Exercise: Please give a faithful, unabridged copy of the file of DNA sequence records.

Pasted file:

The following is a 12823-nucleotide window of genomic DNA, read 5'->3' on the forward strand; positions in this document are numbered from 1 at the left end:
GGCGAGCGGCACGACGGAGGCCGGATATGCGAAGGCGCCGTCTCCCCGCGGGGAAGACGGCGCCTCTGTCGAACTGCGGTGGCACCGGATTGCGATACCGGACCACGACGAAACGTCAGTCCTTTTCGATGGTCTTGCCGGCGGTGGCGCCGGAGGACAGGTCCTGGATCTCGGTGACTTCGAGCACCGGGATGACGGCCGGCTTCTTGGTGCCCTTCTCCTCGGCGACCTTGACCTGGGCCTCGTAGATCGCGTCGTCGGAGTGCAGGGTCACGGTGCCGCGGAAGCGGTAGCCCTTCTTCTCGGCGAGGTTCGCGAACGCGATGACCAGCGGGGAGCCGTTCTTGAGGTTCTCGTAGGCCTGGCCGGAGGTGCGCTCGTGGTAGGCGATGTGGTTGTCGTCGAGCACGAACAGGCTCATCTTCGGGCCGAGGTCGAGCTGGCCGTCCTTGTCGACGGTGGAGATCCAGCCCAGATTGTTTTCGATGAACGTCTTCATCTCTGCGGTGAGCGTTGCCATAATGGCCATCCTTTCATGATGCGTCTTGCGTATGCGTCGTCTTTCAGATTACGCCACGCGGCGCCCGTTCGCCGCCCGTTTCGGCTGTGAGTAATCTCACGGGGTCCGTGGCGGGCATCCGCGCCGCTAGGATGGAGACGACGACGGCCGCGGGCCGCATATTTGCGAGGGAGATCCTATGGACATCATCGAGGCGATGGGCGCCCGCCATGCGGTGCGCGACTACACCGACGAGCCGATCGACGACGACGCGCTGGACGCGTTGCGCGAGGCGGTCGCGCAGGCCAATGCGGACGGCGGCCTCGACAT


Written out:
The following is a 12823-nucleotide window of genomic DNA, read 5'->3' on the forward strand; positions in this document are numbered from 1 at the left end:
GGCGAGCGGCACGACGGAGGCCGGATATGCGAAGGCGCCGTCTCCCCGCGGGGAAGACGGCGCCTCTGTCGAACTGCGGTGGCACCGGATTGCGATACCGGACCACGACGAAACGTCAGTCCTTTTCGATGGTCTTGCCGGCGGTGGCGCCGGAGGACAGGTCCTGGATCTCGGTGACTTCGAGCACCGGGATGACGGCCGGCTTCTTGGTGCCCTTCTCCTCGGCGACCTTGACCTGGGCCTCGTAGATCGCGTCGTCGGAGTGCAGGGTCACGGTGCCGCGGAAGCGGTAGCCCTTCTTCTCGGCGAGGTTCGCGAACGCGATGACCAGCGGGGAGCCGTTCTTGAGGTTCTCGTAGGCCTGGCCGGAGGTGCGCTCGTGGTAGGCGATGTGGTTGTCGTCGAGCACGAACAGGCTCATCTTCGGGCCGAGGTCGAGCTGGCCGTCCTTGTCGACGGTGGAGATCCAGCCCAGATTGTTTTCGATGAACGTCTTCATCTCTGCGGTGAGCGTTGCCATAATGGCCATCCTTTCATGATGCGTCTTGCGTATGCGTCGTCTTTCAGATTACGCCACGCGGCGCCCGTTCGCCGCCCGTTTCGGCTGTGAGTAATCTCACGGGGTCCGTGGCGGGCATCCGCGCCGCTAGGATGGAGACGACGACGGCCGCGGGCCGCATATTTGCGAGGGAGATCCTATGGACATCATCGAGGCGATGGGCGCCCGCCATGCGGTGCGCGACTACACCGACGAGCCGATCGACGACGACGCGCTGGACGCGTTGCGCGAGGCGGTCGCGCAGGCCAATGCGGACGGCGGCCTCGACAT